Reviews Roundup December 2021Reviews Roundup December 2021

• SKID ROW – ‘The Atlantic Years 1989-1996’
• SMITH / KOTZEN – ‘Better Days’
• THE OCEAN – ‘Phanerozoic Live’
• MANIMAL – ‘Armageddon’


Despite the fact that they’ve got thirty-five years on the clock and are still going strong, for a lot of people SKID ROW aren’t Skid Row without hyperactive frontman Sebastian Bach, who, face it, was actually only with the band for the first decade or so. A five CD or seven LP box set ‘The Atlantic Years 1989-1996’ (BMG, 3 December) revisits the glory days of the finest band from New Jersey, rounding up the three albums released by the Affuso / Bach / Bolan / Hill / Sabo line-up and adding the five-track ‘B-Sides Ourselves’ covers EP and the ‘Subhuman Beings On Tour!!’ live mini-album, released in Japan but primarily recorded at London’s Astoria. Skid Row were huge in the UK – all three albums went Top 20, with ‘Slave To The Grind’ hitting No.5 – and a fabulous band to watch onstage. A retrospective such as this is badly overdue.

Video clip – ‘Delivering The Goods’ (live, with Rob Halford):


SMITH / KOTZEN’s much-lauded debut album appeared in March, and this has been followed up by a four-track 12” EP entitled ‘Better Days’ (BMG, 26 November) which is being released in conjunction with international Record Store Day’s Black Friday event. (No, I don’t know, either.) Two of the songs – the laid back ‘n’ groovy ‘Hate And Love’ (which wouldn’t have been out of place on a Seventies’ Bad Co LP) and the more forceful ‘Rise Again’ – were recorded on Turks And Caicos last year, and are presumably hold-overs from the album. The title track, which to these ears is gloriously reminiscent of Glenn Hughes’ solo material, and the heads-down ‘Got A Hold On Me’ were recorded earlier this year, when Adrian Smith and Richie Kotzen were able socialise – and play guitar together – once more. From start to finish the whole thing is a guitarist’s dream, but above that the songs are beautifully crafted and expertly played, and a masterclass in songwriting for all to enjoy. What’s not to like?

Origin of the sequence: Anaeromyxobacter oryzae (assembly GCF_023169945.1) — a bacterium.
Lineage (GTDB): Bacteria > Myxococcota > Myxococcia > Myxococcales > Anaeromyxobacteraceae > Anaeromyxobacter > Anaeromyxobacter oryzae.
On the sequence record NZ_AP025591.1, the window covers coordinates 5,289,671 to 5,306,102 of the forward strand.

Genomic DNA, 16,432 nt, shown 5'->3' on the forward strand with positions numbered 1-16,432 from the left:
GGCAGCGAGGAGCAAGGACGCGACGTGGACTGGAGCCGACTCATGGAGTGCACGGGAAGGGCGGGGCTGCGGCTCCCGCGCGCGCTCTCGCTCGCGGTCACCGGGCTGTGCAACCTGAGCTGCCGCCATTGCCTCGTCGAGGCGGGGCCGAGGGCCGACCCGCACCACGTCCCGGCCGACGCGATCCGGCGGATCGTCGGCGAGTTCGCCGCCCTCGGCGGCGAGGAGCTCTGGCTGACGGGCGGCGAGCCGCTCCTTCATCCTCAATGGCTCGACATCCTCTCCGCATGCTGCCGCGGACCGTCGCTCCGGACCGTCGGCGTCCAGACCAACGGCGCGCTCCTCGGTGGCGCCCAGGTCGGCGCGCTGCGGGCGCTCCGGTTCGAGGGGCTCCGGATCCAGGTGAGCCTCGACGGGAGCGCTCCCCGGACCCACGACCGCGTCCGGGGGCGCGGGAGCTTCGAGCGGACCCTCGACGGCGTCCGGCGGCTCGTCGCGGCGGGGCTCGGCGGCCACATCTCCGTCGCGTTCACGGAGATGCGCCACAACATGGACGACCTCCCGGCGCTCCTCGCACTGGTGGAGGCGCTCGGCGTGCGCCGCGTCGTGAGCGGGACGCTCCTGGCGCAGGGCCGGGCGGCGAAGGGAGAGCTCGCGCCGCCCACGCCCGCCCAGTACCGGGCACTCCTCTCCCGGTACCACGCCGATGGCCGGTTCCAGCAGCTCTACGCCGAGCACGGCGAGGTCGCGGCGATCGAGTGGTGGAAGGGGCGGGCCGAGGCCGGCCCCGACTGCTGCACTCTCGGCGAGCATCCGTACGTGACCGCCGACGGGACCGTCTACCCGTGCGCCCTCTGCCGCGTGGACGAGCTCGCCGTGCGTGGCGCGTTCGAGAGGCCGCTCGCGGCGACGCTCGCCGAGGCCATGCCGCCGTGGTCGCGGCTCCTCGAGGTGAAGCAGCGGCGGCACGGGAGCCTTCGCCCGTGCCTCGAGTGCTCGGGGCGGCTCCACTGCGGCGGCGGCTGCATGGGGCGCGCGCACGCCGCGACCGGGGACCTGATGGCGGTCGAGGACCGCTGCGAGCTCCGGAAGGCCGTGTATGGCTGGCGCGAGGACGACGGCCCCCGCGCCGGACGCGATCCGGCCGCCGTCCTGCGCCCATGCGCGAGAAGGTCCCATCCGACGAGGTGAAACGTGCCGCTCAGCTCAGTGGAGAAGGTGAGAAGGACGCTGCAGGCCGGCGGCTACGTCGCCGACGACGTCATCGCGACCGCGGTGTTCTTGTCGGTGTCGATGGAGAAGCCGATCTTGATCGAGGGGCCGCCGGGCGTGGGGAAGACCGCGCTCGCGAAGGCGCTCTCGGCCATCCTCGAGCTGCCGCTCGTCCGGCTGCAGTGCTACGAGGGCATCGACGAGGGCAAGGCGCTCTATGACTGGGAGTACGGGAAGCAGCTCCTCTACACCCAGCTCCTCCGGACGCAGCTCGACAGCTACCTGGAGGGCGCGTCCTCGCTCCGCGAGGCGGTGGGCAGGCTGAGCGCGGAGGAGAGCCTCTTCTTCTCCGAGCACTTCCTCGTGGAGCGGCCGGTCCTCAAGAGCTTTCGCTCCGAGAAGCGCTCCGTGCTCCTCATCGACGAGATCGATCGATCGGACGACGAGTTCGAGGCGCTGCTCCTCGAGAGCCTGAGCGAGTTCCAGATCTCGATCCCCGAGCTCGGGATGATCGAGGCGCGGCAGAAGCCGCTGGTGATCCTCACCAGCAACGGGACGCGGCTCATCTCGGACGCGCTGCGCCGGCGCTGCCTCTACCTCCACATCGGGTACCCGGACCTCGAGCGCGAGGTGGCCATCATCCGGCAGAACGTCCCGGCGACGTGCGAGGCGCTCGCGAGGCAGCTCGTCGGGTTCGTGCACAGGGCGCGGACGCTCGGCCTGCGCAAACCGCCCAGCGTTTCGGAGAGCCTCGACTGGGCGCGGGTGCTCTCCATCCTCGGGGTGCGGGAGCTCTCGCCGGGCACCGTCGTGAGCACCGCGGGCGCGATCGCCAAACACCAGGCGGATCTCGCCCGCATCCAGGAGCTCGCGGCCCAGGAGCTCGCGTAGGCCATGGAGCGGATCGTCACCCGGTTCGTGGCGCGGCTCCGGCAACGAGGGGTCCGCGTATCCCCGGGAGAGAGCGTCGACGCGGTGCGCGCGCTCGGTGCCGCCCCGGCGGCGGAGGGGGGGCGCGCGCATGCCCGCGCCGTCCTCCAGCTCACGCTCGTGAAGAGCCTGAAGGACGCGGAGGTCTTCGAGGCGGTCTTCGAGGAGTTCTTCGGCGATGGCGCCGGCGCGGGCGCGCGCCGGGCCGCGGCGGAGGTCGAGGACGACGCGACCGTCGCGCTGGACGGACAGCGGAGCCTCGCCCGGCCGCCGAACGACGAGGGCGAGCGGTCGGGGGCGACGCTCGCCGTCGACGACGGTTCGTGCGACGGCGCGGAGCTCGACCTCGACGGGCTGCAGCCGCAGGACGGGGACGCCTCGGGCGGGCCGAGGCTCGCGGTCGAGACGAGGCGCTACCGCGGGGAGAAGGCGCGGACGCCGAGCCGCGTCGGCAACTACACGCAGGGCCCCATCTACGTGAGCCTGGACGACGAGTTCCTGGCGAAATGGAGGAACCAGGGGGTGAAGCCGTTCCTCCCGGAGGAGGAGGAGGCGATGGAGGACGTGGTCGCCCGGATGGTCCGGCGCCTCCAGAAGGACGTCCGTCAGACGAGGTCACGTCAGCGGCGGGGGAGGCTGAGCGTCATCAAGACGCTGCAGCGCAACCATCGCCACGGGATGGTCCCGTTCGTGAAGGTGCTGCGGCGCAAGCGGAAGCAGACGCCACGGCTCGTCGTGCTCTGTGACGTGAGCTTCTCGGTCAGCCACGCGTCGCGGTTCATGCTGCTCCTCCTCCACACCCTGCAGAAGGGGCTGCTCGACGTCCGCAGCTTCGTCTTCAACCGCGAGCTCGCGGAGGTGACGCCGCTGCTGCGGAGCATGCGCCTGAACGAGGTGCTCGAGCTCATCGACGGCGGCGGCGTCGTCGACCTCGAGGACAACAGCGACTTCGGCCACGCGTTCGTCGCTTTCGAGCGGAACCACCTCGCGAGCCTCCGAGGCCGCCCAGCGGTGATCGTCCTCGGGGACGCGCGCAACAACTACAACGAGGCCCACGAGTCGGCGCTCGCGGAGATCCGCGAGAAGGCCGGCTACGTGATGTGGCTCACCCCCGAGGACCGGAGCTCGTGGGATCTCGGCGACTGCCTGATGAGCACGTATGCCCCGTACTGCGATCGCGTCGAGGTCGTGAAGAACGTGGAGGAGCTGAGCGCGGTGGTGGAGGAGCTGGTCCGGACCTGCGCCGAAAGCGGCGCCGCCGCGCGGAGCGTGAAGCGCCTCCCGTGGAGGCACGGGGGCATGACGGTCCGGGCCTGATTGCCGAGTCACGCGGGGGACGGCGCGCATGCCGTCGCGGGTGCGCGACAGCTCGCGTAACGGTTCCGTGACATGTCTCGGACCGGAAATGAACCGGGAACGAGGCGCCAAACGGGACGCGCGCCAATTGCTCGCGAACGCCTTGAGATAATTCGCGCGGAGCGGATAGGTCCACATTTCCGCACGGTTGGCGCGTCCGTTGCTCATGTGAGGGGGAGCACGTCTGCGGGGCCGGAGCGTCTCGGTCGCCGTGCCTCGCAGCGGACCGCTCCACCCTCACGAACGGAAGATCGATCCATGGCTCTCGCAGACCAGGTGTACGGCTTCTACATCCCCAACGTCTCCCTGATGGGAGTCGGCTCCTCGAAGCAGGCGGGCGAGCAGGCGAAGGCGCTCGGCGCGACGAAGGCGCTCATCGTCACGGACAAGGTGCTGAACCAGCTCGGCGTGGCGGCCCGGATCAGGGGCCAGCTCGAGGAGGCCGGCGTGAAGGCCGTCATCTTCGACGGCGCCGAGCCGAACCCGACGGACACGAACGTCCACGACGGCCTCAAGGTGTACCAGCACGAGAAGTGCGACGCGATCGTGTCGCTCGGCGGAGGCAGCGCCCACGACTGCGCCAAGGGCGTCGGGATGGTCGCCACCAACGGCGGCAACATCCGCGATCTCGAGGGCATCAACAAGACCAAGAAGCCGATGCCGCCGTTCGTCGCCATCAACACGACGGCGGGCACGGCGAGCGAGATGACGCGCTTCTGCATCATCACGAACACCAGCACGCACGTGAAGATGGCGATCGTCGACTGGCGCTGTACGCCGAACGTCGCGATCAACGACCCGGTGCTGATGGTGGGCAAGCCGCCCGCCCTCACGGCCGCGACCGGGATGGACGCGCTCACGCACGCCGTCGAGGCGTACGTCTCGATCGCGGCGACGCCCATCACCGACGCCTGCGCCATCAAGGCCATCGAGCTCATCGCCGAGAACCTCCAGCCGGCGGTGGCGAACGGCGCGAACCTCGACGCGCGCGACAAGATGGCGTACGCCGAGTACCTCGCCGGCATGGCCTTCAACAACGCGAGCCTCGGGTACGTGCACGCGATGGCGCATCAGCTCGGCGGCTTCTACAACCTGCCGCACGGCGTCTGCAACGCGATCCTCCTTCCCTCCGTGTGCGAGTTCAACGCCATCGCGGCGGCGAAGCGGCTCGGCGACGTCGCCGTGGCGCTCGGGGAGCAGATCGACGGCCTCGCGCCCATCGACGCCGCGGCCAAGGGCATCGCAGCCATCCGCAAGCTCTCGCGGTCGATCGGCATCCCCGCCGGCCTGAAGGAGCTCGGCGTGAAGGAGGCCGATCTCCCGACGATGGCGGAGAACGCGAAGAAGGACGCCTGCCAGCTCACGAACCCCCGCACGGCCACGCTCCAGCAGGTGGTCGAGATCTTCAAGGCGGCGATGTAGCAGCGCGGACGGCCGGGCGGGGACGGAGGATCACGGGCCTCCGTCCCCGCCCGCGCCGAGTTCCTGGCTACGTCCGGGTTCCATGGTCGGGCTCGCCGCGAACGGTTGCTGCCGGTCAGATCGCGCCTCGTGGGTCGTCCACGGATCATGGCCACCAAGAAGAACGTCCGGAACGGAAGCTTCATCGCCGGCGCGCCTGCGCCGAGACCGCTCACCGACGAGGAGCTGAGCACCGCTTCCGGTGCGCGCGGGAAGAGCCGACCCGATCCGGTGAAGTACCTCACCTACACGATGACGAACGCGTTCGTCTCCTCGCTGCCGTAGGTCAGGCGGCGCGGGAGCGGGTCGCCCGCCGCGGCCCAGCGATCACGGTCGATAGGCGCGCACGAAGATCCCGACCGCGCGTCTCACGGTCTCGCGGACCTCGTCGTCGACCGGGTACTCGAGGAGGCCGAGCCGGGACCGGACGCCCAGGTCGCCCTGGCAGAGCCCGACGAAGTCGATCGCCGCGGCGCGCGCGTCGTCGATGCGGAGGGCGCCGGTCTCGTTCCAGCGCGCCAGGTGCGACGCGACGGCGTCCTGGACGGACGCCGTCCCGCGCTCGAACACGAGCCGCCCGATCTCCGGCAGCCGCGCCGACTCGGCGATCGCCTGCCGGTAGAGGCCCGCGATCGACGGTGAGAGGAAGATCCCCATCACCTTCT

Video clip – ‘Better Days’:


Coming at things from a completely different angle are German progressive metal act THE OCEAN, whose preferred way to beat the lockdown blues was to livestream their last two albums at two different events: the soundtrack to these shows is what’s on offer on ‘Phanerozoic Live’ (Pelagic Records, 26 November). The first disc or LP features ‘Phanerozoic I’, recorded live at Bremen on 25 March and capturing The Ocean as they are in a live setting, albeit short of an audience. The band then went back to rehearse ‘Phanerozoic II’, originally released in September 2020 at the height of the pandemic, and recorded it in a more intimate live-in-the-studio setting for airing as their contribution to Roadburn Redux, the famous festival’s coronavirus digital version, in April. Despite being very different in approach, both shows are ambitious and stimulating as the band recreate the albums with freedom and spontaneity and the added adrenaline of performing: check out the power in the Katatonia-esque ‘Silurian’ from the Bremen set. ‘Phanerozoic Live’ is available in various formats on CD and triple vinyl (some of which feature a DVD of the shows as well).

Video clip – ‘Devonian: Nascent (Live I Bremen)’:


Bringing things back to the straight and narrow come MANIMAL. The Gothenburg four-piece show no sign of slowing down and their fourth full album ‘Armageddon’ (AFM, 3 December) is a full-on, honest-to-goodness metal banquet. Stripping away the band’s face paint and skulls reveals that Messrs Boufadene, Holmqvist, Stenroos and Nyman are haunted by the spirit of Judas Priest which invites itself to the feast like Banquo’s ghost. But it that a bad thing? No. Of course not. So, while ‘Path To The Unknown’ is a nod to the more commercial side of things, and the atmospheric ‘Slaves Of Babylon’ with its hacking intro riff and neck-breaking refrain ticks a lot of boxes, the likes of ‘Master Of Pain’ and ‘Evil Soul’ rock hard and ride free. The band never lose sight of the need for melody and hooks though, the guitar work is exquisite and Nyman’s vocals are a joy throughout.

Video clip – Burn In Hell:

© John Tucker November 2021